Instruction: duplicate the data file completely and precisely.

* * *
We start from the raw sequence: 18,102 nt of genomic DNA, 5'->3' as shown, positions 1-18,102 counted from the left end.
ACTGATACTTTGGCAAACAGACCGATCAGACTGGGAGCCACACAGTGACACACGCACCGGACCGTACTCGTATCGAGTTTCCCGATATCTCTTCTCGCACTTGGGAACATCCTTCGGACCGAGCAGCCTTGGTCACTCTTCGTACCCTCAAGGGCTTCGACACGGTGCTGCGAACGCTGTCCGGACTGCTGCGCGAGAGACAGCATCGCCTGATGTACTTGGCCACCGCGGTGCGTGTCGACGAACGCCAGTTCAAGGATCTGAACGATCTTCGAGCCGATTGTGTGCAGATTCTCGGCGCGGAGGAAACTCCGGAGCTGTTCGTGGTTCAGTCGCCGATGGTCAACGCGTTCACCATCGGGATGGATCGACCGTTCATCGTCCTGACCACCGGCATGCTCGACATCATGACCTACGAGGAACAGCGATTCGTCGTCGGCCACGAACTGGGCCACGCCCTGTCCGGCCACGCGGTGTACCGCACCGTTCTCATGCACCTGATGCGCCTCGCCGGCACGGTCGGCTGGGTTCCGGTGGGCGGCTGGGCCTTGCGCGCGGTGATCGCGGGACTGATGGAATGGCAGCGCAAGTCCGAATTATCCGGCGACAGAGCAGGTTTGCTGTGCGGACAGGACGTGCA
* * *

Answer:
We start from the raw sequence: 18,102 nt of genomic DNA, 5'->3' as shown, positions 1-18,102 counted from the left end.
ACTGATACTTTGGCAAACAGACCGATCAGACTGGGAGCCACACAGTGACACACGCACCGGACCGTACTCGTATCGAGTTTCCCGATATCTCTTCTCGCACTTGGGAACATCCTTCGGACCGAGCAGCCTTGGTCACTCTTCGTACCCTCAAGGGCTTCGACACGGTGCTGCGAACGCTGTCCGGACTGCTGCGCGAGAGACAGCATCGCCTGATGTACTTGGCCACCGCGGTGCGTGTCGACGAACGCCAGTTCAAGGATCTGAACGATCTTCGAGCCGATTGTGTGCAGATTCTCGGCGCGGAGGAAACTCCGGAGCTGTTCGTGGTTCAGTCGCCGATGGTCAACGCGTTCACCATCGGGATGGATCGACCGTTCATCGTCCTGACCACCGGCATGCTCGACATCATGACCTACGAGGAACAGCGATTCGTCGTCGGCCACGAACTGGGCCACGCCCTGTCCGGCCACGCGGTGTACCGCACCGTTCTCATGCACCTGATGCGCCTCGCCGGCACGGTCGGCTGGGTTCCGGTGGGCGGCTGGGCCTTGCGCGCGGTGATCGCGGGACTGATGGAATGGCAGCGCAAGTCCGAATTATCCGGCGACAGAGCAGGTTTGCTGTGCGGACAGGACGTGCA